One area of production remains a challenge and that is the production of seed. Native grasses can be difficult to collect seed from and the process can be very time consuming. We have partially overcome this by collecting semi ripe and green seed. This is done by cutting the whole seed stalks and placing them into aviaries – a practice commonly carried out by backyard bird breeders.

Another way we are working on overcoming the seed problem is by substitution. Most birds will not eat acacia seed after the testa has hardened (some members of the parrot family being the exceptions). More species will eat the seed when it is green. Seed is difficult to collect in this green state as timing is all important. ‘Hard’ acacia seed has two major advantages: it is easier to collect as timing is not quite as critical and it can be stored for a very long time – years in fact. We have been experimenting with some success using ‘sprouted’ acacia seed in the bird mixes. Consequently around 200 acacias of mixed species, selected for seed production and ease of seed collection, have been propagated and are being planted into the Desert Farm (Oct 2011). Sprouted seed is being added to the bird mixes and can substitute for seed and greens.

Records are extremely important. Keepers record the amounts of food they feed out and which animals are eating the food items. As project manger I record what is available both for the keepers to use and as part of our long term records so that we can increase, and retain, knowledge.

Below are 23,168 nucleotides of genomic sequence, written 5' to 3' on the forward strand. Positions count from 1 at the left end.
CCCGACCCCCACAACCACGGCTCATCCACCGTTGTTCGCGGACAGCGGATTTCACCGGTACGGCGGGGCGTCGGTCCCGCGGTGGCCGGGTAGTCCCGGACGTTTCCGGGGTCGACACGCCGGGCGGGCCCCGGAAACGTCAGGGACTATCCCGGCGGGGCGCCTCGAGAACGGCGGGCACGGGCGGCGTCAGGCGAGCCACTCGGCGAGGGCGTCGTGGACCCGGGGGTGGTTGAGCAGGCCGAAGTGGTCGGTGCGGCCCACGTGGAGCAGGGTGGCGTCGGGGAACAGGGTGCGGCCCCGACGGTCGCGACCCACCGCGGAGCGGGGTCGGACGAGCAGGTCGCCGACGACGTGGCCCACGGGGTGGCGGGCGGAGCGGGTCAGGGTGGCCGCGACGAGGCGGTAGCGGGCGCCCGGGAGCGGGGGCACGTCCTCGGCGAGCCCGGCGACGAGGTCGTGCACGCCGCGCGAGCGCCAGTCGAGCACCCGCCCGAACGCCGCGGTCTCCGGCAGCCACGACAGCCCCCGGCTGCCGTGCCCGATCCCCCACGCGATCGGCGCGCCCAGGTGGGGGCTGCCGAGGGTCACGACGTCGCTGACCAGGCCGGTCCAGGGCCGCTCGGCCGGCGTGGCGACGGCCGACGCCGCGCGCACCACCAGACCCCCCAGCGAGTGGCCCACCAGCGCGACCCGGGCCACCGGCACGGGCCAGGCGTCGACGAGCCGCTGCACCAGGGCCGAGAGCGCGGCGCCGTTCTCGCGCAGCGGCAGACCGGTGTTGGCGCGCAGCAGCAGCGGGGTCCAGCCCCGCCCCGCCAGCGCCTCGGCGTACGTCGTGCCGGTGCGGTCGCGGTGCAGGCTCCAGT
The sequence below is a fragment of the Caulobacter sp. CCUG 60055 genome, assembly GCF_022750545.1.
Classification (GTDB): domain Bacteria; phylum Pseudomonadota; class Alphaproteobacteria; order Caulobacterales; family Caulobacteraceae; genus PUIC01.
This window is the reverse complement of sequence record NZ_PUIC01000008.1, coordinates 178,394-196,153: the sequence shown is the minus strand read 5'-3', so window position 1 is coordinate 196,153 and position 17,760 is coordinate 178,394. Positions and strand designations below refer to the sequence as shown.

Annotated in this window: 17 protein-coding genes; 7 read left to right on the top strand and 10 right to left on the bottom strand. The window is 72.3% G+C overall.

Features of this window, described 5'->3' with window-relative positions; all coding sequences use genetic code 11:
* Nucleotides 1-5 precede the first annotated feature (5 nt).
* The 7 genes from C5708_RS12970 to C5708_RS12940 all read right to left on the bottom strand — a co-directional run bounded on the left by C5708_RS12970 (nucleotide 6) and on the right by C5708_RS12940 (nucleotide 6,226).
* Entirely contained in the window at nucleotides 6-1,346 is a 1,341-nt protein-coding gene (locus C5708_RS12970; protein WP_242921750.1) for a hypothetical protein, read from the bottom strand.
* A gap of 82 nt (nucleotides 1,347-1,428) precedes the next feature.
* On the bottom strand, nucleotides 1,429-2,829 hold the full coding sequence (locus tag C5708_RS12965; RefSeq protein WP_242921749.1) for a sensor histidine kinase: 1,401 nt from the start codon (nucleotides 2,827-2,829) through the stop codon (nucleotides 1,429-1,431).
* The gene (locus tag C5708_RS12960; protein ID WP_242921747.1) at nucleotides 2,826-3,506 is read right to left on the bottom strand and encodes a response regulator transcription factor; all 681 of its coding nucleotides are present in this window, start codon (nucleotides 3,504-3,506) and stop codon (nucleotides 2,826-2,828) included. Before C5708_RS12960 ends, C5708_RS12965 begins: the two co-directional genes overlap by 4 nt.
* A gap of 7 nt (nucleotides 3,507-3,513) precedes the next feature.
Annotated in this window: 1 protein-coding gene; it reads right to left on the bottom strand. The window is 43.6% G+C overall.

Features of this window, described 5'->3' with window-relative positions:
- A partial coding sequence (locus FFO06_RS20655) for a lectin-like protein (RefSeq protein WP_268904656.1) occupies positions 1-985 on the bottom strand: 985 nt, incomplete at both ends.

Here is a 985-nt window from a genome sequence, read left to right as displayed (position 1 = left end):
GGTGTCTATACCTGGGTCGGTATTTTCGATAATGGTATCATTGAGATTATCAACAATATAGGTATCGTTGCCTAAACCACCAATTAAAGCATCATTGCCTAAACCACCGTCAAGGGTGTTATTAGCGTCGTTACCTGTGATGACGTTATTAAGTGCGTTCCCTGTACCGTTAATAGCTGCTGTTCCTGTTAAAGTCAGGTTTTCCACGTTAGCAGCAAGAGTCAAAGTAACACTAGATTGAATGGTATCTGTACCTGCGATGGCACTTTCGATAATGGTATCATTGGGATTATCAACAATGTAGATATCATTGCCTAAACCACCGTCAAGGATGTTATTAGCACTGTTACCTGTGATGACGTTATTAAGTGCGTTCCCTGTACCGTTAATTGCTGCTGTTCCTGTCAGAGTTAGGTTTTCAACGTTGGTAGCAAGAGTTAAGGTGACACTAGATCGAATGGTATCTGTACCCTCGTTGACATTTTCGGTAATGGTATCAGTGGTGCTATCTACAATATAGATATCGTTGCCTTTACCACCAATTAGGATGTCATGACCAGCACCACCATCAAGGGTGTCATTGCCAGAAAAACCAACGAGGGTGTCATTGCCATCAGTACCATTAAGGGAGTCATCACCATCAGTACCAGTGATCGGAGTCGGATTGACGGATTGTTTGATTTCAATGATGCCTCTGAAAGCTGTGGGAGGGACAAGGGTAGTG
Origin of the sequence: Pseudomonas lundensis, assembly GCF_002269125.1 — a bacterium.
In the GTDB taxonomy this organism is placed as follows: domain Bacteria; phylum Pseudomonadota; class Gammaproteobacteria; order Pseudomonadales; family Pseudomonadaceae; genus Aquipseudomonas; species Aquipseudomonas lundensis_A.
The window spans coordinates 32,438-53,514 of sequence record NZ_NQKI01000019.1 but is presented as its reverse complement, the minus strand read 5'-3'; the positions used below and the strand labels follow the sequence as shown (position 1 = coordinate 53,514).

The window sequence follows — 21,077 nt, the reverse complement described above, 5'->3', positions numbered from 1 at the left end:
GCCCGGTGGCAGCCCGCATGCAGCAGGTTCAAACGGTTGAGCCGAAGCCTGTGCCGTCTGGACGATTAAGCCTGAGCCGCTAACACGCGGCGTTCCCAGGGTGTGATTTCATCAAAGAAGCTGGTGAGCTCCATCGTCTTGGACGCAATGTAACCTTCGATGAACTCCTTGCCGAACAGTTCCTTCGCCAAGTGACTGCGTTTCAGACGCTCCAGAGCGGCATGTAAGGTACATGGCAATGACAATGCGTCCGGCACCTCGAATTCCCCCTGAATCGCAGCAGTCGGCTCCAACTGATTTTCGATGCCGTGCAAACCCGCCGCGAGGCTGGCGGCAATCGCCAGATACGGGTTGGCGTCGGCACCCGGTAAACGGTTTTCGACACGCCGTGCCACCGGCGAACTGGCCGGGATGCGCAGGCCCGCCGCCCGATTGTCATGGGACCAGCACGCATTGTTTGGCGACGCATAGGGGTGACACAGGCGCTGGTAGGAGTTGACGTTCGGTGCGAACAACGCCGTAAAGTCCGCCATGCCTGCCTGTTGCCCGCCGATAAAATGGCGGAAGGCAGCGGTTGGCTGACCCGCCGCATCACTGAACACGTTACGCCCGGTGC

I also do weekly observations and report to the keepers what I find is available or what will be available soon. I confer regularly with Zoology staff re animal diets and Botany staff with regard to further development of Desert Farm. All produce is weighed and the measures recorded. These records are crucial to future planning and knowledge retention.

We started Desert Farm in 2008. To date the seasons have been so variable that there is little correlation between one year and the next. A plague of grasshoppers left us with very little in the summer of 2009/10 though we did find that grasshoppers do not like Bush Cucumbers (Cucumis melo). We produced around 8kg of Bush Cucumbers a week between November and the end of March from two trellises about 25m long (see photo). In the next summer (10/11) humidity reduced this crop to almost zero through fungal infections. So far this year is looking like really good for most of our produce including Bush Cucumbers (Cucumis melo). These elements of life plague every farmer – no pun intended.